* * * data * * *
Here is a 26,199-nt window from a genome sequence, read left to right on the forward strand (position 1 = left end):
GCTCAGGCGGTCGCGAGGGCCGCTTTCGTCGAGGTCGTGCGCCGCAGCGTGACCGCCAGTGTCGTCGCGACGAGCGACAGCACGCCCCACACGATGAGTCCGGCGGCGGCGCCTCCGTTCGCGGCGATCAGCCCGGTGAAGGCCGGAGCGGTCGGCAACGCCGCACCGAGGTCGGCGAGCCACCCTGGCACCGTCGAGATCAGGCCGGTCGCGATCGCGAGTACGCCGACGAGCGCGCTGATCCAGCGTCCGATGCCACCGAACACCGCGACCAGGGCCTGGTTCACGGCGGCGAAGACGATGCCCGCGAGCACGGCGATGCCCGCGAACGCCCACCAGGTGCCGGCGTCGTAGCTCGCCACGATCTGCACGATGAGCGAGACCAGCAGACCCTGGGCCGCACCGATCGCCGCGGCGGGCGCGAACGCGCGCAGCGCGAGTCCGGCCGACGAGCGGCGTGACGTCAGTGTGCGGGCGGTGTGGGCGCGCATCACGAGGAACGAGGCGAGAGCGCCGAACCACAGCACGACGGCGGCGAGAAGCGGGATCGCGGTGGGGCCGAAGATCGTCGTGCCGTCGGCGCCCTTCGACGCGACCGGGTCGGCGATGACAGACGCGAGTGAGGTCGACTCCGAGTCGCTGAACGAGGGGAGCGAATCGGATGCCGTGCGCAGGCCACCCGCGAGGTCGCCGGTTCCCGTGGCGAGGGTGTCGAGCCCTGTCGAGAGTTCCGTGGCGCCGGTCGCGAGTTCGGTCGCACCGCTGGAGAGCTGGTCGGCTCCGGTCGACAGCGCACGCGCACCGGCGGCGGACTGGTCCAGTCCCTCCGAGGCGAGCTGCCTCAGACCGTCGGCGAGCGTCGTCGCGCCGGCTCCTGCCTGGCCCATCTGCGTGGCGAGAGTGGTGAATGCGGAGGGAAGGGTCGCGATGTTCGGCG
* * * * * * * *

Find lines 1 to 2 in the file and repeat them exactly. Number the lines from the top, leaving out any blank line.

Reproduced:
Here is a 26,199-nt window from a genome sequence, read left to right on the forward strand (position 1 = left end):
GCTCAGGCGGTCGCGAGGGCCGCTTTCGTCGAGGTCGTGCGCCGCAGCGTGACCGCCAGTGTCGTCGCGACGAGCGACAGCACGCCCCACACGATGAGTCCGGCGGCGGCGCCTCCGTTCGCGGCGATCAGCCCGGTGAAGGCCGGAGCGGTCGGCAACGCCGCACCGAGGTCGGCGAGCCACCCTGGCACCGTCGAGATCAGGCCGGTCGCGATCGCGAGTACGCCGACGAGCGCGCTGATCCAGCGTCCGATGCCACCGAACACCGCGACCAGGGCCTGGTTCACGGCGGCGAAGACGATGCCCGCGAGCACGGCGATGCCCGCGAACGCCCACCAGGTGCCGGCGTCGTAGCTCGCCACGATCTGCACGATGAGCGAGACCAGCAGACCCTGGGCCGCACCGATCGCCGCGGCGGGCGCGAACGCGCGCAGCGCGAGTCCGGCCGACGAGCGGCGTGACGTCAGTGTGCGGGCGGTGTGGGCGCGCATCACGAGGAACGAGGCGAGAGCGCCGAACCACAGCACGACGGCGGCGAGAAGCGGGATCGCGGTGGGGCCGAAGATCGTCGTGCCGTCGGCGCCCTTCGACGCGACCGGGTCGGCGATGACAGACGCGAGTGAGGTCGACTCCGAGTCGCTGAACGAGGGGAGCGAATCGGATGCCGTGCGCAGGCCACCCGCGAGGTCGCCGGTTCCCGTGGCGAGGGTGTCGAGCCCTGTCGAGAGTTCCGTGGCGCCGGTCGCGAGTTCGGTCGCACCGCTGGAGAGCTGGTCGGCTCCGGTCGACAGCGCACGCGCACCGGCGGCGGACTGGTCCAGTCCCTCCGAGGCGAGCTGCCTCAGACCGTCGGCGAGCGTCGTCGCGCCGGCTCCTGCCTGGCCCATCTGCGTGGCGAGAGTGGTGAATGCGGAGGGAAGGGTCGCGATGTTCGGCG